Before Mary’s death, Cecil had already started colluding with her younger sister and when Elizabeth acceded to the throne (1558) the 38-year-old Cecil, by now a master of his trade, could once more avow his Protestantism (such as it was) and become her principal secretary of state. For the next forty-odd years Cecil would be the chief architect of the first Elizabethan age of greatness. He was Elizabeth’s most important and best appointment. One of his first moves was a reform of the coinage (1560-61) which saw monetary chaos replaced with a new currency and much-needed stability.

As far as religion was concerned, Cecil was more sympathetic to the Puritan cause than his boss and persuaded Elizabeth to support both the French Huguenots (1567) and Dutch Calvinists (1585). His good advices reaped rewards and in 1571 he became the 1st Baron Burghley, becoming the queen’s Lord Treasurer the following year, a position he held until his death. Cecil presided over the Court of Exchequer, resulting in many important financial reforms as his influence spread like a web. He was ‘shrewd and cautious’ in both domestic and foreign policy, leaving no stone unturned, yet also displaying liberal values. When he had to act and act decisively, however, he did just that. He was never one for ‘favourites’ or indeed for harbouring grudges, sentiments that make his stewardship sound much like a meritocracy.

Cecil’s undoubted wisdom was passed on to his son, Robert (1563-1612), in various letters, including ‘I advise thee not to affect, or neglect, popularity too much’ (so, balance in all things) and in a tome of March 1596 ‘obey her majesty’s commandment … she, being God’s chief minister, it shall be God’s will to have her commandments obeyed’ (know your boss and act accordingly). Cecil’s devotion to Elizabeth extended to his employment of a network of spies to root out plots threatening to topple her. If it sounds at all underhand, his justification would have been that her enemies were equally determined and ruthless and information was power. The chief spymaster though was Cecil’s sidekick, Sir Francis Walsingham (1532-90), whose methods exposed the Catholic plots that led to the execution of Mary Queen of Scots.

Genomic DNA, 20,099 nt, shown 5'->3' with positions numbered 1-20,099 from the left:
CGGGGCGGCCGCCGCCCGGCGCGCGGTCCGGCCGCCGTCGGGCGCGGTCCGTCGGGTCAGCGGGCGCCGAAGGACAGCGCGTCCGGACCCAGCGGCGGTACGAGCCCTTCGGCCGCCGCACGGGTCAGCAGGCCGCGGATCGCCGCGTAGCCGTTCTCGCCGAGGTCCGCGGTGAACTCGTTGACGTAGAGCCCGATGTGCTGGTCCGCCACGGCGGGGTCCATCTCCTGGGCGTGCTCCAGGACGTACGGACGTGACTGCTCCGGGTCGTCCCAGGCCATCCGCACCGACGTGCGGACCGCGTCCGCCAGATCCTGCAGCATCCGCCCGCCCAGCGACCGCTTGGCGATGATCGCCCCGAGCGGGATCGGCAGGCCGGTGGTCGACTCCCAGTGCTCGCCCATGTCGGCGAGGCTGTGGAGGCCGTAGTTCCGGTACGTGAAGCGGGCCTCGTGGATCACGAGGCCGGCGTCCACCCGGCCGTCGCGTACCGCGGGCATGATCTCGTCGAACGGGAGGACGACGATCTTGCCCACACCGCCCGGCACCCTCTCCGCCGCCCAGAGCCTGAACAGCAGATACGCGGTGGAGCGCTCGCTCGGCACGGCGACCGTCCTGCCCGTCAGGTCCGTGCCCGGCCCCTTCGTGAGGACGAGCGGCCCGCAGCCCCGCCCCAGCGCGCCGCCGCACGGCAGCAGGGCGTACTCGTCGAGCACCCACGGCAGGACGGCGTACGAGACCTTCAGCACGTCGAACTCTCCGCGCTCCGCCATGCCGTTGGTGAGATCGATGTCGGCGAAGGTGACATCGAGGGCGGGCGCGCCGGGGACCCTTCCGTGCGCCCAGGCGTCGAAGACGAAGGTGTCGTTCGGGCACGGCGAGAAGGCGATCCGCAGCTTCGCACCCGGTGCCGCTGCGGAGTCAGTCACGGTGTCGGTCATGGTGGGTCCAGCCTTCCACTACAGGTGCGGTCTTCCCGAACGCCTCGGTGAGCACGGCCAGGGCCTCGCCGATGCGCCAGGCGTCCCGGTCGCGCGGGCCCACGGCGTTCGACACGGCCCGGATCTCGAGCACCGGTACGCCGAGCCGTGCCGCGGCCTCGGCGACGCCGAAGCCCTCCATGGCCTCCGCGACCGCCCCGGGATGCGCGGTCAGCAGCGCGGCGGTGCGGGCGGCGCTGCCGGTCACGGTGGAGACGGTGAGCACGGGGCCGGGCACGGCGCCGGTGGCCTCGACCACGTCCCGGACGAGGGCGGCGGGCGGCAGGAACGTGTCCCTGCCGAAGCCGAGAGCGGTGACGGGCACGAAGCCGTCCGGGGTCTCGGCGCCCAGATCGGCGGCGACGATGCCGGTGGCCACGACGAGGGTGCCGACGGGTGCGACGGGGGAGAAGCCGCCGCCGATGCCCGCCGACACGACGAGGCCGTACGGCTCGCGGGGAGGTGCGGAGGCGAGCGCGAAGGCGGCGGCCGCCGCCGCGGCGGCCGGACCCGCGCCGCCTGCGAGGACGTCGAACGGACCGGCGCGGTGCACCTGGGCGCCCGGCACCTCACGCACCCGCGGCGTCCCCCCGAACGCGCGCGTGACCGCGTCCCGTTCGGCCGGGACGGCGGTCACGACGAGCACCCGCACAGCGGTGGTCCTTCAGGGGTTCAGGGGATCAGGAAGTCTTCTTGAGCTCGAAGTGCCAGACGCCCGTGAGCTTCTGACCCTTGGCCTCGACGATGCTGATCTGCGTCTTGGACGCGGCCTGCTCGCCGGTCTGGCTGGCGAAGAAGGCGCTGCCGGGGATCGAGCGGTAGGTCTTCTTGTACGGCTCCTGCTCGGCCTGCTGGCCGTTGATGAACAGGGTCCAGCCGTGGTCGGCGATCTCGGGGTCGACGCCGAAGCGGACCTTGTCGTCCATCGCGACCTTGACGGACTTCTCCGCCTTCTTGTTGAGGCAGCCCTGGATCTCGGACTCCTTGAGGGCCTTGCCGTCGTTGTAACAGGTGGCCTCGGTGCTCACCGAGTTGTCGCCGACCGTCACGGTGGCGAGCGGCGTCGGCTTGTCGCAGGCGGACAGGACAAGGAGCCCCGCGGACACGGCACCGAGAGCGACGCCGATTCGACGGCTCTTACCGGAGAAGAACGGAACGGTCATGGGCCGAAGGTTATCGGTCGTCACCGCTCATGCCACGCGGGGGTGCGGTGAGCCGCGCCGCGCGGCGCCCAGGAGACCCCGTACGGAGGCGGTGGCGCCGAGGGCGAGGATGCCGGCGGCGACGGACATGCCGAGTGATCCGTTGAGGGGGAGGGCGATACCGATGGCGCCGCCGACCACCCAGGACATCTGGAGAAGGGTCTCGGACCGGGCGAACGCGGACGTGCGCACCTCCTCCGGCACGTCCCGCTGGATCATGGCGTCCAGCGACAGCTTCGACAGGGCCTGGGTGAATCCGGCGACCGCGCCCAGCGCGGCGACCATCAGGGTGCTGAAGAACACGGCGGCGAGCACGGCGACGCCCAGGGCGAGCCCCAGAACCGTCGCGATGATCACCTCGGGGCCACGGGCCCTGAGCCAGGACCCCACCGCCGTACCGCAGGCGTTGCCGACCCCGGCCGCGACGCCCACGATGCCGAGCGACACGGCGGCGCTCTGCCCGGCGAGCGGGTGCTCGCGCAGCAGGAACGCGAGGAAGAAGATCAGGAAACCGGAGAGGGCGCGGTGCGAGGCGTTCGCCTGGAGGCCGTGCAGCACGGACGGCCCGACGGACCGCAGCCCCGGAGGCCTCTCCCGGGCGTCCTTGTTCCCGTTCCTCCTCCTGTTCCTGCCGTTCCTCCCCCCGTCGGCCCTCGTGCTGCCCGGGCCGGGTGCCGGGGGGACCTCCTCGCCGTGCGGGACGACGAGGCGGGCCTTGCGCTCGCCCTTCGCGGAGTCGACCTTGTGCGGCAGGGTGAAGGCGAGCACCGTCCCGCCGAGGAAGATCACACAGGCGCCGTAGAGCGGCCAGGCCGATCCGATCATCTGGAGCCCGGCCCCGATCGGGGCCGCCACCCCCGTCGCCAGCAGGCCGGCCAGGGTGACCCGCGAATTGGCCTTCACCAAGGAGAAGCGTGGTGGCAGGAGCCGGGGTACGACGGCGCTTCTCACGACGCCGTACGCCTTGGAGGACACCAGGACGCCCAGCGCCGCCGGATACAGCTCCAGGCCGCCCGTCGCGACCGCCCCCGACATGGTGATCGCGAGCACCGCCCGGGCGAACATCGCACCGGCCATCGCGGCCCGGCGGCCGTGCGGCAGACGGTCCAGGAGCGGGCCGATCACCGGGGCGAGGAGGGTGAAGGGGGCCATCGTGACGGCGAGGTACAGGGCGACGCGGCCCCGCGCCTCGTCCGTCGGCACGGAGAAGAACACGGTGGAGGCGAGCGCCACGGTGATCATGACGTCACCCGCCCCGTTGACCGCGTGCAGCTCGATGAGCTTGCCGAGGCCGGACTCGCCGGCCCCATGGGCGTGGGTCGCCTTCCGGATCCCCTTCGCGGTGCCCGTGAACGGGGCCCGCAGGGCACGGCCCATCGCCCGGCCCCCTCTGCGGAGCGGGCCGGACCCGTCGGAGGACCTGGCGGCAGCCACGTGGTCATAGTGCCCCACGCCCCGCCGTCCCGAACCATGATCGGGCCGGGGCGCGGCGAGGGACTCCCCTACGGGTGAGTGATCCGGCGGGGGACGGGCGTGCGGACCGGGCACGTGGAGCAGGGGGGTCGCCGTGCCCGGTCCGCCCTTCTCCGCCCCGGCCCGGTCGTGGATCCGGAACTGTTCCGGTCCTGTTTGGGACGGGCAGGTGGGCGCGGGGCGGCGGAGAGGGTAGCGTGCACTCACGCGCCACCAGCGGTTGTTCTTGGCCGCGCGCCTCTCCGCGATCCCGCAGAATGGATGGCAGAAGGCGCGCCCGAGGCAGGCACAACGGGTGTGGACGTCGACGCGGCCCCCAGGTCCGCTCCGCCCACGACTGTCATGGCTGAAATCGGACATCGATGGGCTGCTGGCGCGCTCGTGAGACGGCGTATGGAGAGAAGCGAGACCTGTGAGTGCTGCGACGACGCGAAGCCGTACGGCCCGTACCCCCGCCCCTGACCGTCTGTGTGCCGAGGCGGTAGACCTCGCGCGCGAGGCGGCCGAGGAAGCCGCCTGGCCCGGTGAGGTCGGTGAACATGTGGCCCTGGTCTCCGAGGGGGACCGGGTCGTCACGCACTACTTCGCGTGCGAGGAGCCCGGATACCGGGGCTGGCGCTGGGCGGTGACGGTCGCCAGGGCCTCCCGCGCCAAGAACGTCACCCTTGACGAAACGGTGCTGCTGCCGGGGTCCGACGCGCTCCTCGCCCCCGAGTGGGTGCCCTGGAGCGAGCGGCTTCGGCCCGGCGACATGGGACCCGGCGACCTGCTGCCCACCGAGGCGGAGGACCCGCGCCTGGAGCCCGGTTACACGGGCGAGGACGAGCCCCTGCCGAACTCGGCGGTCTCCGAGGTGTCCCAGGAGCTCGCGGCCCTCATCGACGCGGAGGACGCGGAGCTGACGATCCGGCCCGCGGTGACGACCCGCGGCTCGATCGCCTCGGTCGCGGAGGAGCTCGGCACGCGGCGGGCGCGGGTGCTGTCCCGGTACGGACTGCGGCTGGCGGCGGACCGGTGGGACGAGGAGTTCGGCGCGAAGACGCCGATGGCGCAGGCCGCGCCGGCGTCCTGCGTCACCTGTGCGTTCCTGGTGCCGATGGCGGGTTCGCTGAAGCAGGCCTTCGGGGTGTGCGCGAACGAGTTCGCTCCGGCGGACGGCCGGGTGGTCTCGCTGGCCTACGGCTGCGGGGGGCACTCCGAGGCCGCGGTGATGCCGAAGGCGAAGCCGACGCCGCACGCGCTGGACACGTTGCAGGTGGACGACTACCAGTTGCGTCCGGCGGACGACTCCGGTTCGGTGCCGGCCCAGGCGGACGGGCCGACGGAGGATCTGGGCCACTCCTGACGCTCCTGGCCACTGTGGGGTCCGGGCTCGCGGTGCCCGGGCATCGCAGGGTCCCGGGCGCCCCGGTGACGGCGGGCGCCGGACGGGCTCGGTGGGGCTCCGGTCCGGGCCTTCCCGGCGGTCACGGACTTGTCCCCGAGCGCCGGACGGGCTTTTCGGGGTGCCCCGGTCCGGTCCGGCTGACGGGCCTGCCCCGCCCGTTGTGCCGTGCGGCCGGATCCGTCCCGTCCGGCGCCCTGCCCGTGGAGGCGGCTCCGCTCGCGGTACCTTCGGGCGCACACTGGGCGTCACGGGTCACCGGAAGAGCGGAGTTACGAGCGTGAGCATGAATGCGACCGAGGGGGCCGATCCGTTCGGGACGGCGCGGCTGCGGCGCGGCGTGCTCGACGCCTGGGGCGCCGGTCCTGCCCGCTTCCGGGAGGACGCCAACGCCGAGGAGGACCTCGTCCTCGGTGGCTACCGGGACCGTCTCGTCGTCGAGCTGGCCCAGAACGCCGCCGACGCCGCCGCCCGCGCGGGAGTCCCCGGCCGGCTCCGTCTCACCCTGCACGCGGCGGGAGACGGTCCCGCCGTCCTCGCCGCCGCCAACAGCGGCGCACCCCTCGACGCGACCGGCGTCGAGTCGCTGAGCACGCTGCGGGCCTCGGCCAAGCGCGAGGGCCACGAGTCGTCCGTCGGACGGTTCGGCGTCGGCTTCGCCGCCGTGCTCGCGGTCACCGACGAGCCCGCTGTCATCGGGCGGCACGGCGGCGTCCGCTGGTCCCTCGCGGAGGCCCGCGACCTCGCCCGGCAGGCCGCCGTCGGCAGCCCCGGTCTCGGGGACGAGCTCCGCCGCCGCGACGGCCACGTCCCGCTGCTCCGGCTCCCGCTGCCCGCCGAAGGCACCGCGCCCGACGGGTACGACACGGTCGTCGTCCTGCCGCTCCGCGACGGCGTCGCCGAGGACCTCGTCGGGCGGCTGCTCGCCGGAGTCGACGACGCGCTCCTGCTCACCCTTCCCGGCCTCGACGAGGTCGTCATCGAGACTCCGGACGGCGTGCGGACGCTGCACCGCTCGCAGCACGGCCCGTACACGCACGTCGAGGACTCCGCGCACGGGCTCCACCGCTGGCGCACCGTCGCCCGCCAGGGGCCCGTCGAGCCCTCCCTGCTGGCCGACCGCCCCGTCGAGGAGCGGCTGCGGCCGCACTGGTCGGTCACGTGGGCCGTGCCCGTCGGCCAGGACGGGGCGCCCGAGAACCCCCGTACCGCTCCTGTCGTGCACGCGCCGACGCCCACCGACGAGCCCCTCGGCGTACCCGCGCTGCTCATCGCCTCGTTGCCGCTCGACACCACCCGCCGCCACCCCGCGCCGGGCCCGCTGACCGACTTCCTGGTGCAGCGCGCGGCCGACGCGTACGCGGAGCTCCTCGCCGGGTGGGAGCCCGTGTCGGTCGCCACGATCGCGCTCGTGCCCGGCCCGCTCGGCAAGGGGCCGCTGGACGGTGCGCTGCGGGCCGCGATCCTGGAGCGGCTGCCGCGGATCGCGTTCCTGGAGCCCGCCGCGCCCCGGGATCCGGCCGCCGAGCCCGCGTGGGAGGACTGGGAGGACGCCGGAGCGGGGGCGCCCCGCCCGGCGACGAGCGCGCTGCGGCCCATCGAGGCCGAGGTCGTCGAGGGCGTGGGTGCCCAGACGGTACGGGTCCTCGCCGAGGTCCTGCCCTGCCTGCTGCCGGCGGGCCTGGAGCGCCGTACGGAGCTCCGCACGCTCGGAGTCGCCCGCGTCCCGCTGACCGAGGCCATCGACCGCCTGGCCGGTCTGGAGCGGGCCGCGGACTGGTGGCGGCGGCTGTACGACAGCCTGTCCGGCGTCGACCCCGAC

The circumstances surrounding Mary’s execution in 1587 have always been mired in controversy. Under house arrest in England, Mary had undoubtedly been plotting against Elizabeth, with Catholic conspiracies aplenty looking to lift her from captivity and place her on the English throne at Elizabeth’s expense. Whether Elizabeth was reluctant to see her executed has always been a moot point, but, in any case, the smart money seems to be on Cecil having persuaded her, by hook or by crook, to sign Mary’s death warrant. On Cecil’s watch, Elizabeth remained safe and papal power would not return to these shores.

If the fate of Mary was one policy where queen and minister may not have seen eye to eye, the other was the queen’s marriage, or rather non-marriage. Cecil believed it was vital Elizabeth married, both to end the nation’s isolation, but also secure the dynasty with an heir, but the lady, as the Lincolnshire saying goes, was not for turning. Otherwise, they were pretty much in accord. Elizabeth’s problem would be to find men of the stature of William Cecil once he was gone. He had proved himself efficient, sensible and devoted to the queen no matter their differences and had guided the ship of state through the great Armada crisis that followed the year after the Scottish queen’s execution. His foremost gift was to intuitively understand what was in the national interest. Whereas the fervent Protestant, Walsingham, had always been advocating war with Spain, the more moderate and pragmatic Cecil, whose religion never outranked his duty to sovereign or indeed Cecil himself, counselled caution. War would come, but it would be Spain’s doing. A master of discretion, Cecil learned ‘to walk invisible’, to go unnoticed, yet, at the same time, have great influence.

Elizabeth’s legacy may not have been secured through marriage, but Cecil’s was. On his death (4th August 1598, aged 77, in London), he was succeeded as the queen’s chief minister by his younger son, the hunchbacked Robert Cecil, who served both Elizabeth and her successor, James VI and I. William Cecil began work on Burghley House just a few years before Elizabeth’s accession (from 1555), a project that lasted over 30 years. It was based on the privy lodgings of Richmond Palace, where Elizabeth spent much time after she became queen. Burghley remained a residence of Cecil’s descendants although in 1961 its ownership reverted to that of a charitable trust, the Burghley House Preservation Trust, set up by the family. William spent lavishly on his homes, including Burghley, and was buried in St Martin’s, Stamford. The William Cecil at Stamford, a Hillbrooke Hotel, lies within the Burghley Estate, the centrepiece of which is Cecil’s former home.